This article was first published in August 2016 and has been updated with the dates of 2020.
Nearly all world cultures have festivals to remember the dead, and Hong Kong is no exception. Living descendants pay homage to their deceased ancestors on Ching Ming in the spring and on Chung Yeung in the autumn. But there’s another festival that is less well understood, a time when people all over the city burn offerings to the dead on city streets: Hungry Ghost Festival (Zung1 Jyun4 Zit3 中元節).
It’s a muggy mid-summer evening outside a typical apartment building. As the sun falls and the street lights flicker on, people make their way out of their cosy apartments and position themselves in front of oil drums that seem to have appeared from nowhere overnight. With some sense of purpose, they burn wads of paper “hell money” and set down bowls of rice planted with smouldering joss sticks. They leave other food items, too: oranges, longans, roast meat. Over the course of the evening, people from all walks of life come and act out their own version of this ritual, lighting incense and leaving food gifts for some unseen entities. What exactly are they doing?
They are feeding hungry ghosts – not out of charity so much as a precaution. During Ghost Month (gwai2 jyut6 鬼月), which lasts from August 11th to September 9th on the Chinese calendar, it is better not to take your chances with the unhappy spirits that wander the territory looking for sustenance.
After all, Hongkongers believe in ghosts. Not all of them, but a higher percentage than in many other countries. They once shared this belief with those across the border in China, at least until the Communist government issued edicts between the 1950s and 70s that prohibited people from believing in ghosts. British-ruled Hong Kong never made any attempts to change the local spiritual beliefs.
Ghosts are feared. The dead are in it for themselves and even family ancestral spirits need to be appeased in order for the living to have a happy existence. Though it may be referred to as “hell,” as in hell money, traditional Chinese folk religion sees the afterlife as another version of our current mortal existence. At some point, everyone goes to hell, and when they get there, they need money, food and luxuries to lead a comfortable life. When someone dies in unfortunate circumstances, however, or their family does not give them any offerings, or simply because they have no descendant to look after them, a ghost becomes restless and angry – a hungry ghost.
The seventh lunar month is when the gates of the hell are opened, allowing the spirits to wander the earth in search of sustenance. The origins of this belief can be traced back to the Buddhist festival of Ullambana (Jyu4 Laan4 Pun4 盂蘭盆), which marks the time when the Buddha taught one of his followers how to appease the angry ghost of his mother by offering her goods on the 14th day of the 7th month. Eventually, this Buddhist tradition was absorbed into Chinese customs, with the main date of observance shifted to the 15th, which this year falls on 2 August 2020.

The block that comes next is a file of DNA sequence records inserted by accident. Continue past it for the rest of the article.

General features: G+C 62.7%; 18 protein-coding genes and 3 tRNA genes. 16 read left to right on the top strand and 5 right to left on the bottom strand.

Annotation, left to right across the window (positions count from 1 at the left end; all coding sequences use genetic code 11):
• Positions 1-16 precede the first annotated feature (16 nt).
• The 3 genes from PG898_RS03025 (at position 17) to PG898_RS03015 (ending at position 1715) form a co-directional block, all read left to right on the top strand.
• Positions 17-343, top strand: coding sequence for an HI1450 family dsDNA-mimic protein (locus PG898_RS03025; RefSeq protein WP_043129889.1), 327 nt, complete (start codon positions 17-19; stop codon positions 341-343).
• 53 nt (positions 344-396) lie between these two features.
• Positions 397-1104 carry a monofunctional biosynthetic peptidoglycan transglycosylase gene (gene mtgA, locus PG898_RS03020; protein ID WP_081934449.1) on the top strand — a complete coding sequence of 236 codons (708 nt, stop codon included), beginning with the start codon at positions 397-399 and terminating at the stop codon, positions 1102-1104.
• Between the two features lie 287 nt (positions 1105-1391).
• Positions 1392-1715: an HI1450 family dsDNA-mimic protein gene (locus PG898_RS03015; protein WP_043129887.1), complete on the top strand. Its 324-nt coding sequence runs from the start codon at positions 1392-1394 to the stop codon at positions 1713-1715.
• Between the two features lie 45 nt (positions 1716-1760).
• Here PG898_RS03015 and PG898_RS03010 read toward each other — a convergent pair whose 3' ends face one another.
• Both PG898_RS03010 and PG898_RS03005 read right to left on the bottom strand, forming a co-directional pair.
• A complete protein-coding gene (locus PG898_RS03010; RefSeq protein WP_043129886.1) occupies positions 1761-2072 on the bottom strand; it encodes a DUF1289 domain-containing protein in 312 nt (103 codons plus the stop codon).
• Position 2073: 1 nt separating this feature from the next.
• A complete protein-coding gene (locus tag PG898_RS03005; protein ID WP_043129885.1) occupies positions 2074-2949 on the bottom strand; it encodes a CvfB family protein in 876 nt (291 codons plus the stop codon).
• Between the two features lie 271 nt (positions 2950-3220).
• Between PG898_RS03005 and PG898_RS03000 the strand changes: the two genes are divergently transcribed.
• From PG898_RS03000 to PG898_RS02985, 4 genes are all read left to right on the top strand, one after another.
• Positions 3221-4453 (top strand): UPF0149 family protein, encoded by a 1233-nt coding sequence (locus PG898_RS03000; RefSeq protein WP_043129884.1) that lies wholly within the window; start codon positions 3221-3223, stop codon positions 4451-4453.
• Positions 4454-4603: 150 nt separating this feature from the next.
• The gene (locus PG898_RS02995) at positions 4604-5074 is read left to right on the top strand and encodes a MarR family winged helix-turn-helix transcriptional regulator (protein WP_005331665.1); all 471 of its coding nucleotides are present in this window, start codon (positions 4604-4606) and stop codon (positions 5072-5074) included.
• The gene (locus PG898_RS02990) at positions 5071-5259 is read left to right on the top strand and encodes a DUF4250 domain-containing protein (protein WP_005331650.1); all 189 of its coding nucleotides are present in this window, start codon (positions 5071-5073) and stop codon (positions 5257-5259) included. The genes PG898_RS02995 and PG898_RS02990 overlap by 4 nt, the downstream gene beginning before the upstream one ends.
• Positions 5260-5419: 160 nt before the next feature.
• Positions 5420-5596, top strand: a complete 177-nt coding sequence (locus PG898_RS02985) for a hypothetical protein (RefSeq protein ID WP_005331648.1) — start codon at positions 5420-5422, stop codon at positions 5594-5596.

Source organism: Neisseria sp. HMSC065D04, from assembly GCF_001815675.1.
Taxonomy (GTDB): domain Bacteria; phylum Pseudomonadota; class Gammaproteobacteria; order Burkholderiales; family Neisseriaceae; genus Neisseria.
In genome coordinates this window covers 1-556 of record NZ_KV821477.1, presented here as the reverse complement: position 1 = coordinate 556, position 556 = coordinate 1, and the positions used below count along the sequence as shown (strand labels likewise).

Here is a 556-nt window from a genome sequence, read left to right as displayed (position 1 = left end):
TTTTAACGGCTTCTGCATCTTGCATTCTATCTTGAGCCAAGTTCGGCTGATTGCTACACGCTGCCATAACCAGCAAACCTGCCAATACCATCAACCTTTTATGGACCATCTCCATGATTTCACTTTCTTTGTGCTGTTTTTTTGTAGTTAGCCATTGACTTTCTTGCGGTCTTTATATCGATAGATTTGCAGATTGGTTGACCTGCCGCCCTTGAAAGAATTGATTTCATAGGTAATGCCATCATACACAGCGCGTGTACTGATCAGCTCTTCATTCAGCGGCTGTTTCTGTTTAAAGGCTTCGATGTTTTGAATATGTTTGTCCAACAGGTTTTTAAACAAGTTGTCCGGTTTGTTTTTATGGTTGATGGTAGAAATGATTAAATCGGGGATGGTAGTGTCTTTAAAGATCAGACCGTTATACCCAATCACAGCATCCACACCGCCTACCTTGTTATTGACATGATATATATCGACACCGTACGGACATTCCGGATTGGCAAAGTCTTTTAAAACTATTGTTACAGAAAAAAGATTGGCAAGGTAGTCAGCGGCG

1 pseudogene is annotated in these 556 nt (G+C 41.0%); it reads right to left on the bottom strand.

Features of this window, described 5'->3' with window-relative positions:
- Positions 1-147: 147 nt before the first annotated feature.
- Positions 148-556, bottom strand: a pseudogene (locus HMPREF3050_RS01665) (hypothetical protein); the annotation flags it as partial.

The festival is particularly prominent in Southern China, and people of Chiu Chow descent make offerings throughout the entire month, not just on the 15th, which is why ritual burnings are common every night of the festival in Hong Kong. Bamboo theatres host Chinese operas to entertain the visitors from the afterlife.
Feeding the hungry ghosts is not the only thing required during the month. There are certain things to be avoided, too. It is seen as a bad time to get married, start a business or move house. Nighttime activities should be kept to a minimum as this is when ghosts are most active. People might be less inclined to stroll around after dinner, hang up their laundry or celebrate birthdays after dark, so as to avoid running into a ghost. Find some money on the street? Don’t pick it up, because it might belong to a ghost. No singing, whistling or wearing red, either – these might draw the attention of a spooky passerby. Even swimming is avoided, since the ghosts of people who drowned may try to pull you under the water so they can inhabit your body.
These might sound like old fashioned beliefs, but they are still widely held today. The most recent taboo is taking selfies, as ghosts might appear in the picture.
This may sound like Hongkongers lead fearful lives, but the reality is that people here are as fascinated by ghosts as they are afraid of them. The commercialisation of ghosts began a long time ago. Hong Kong martial arts movie star Sammo Hung brought hopping Chinese vampire ghosts to the screen in the 1980s, and movie stars have been staving off vampires with glutinous rice — the Chinese equivalent to a necklace of garlic — ever since.
While the interaction of traditional belief with pop culture may have watered down superstitions in other countries, this is not quite the case in Hong Kong. Young Hongkongers may seem a little dismissive of their parents or grandparents folk practices, but they still put stock in the idea of ghosts. A major property website even contains a database of haunted apartments. The tradition of Ghost Month is very much alive in Hong Kong and the practice of feeding the dead is not going to disappear anytime soon. So watch where you step this August, avoid burning yourself on infernos of paper money outside your building and certainly don’t whistle while you walk.
All photographs are courtesy of Cheryl Chan
Correction: Due to an editing error, this piece mistakenly asserted that the front row of bamboo theatres are reserved for ghosts. They are not. We regret the error.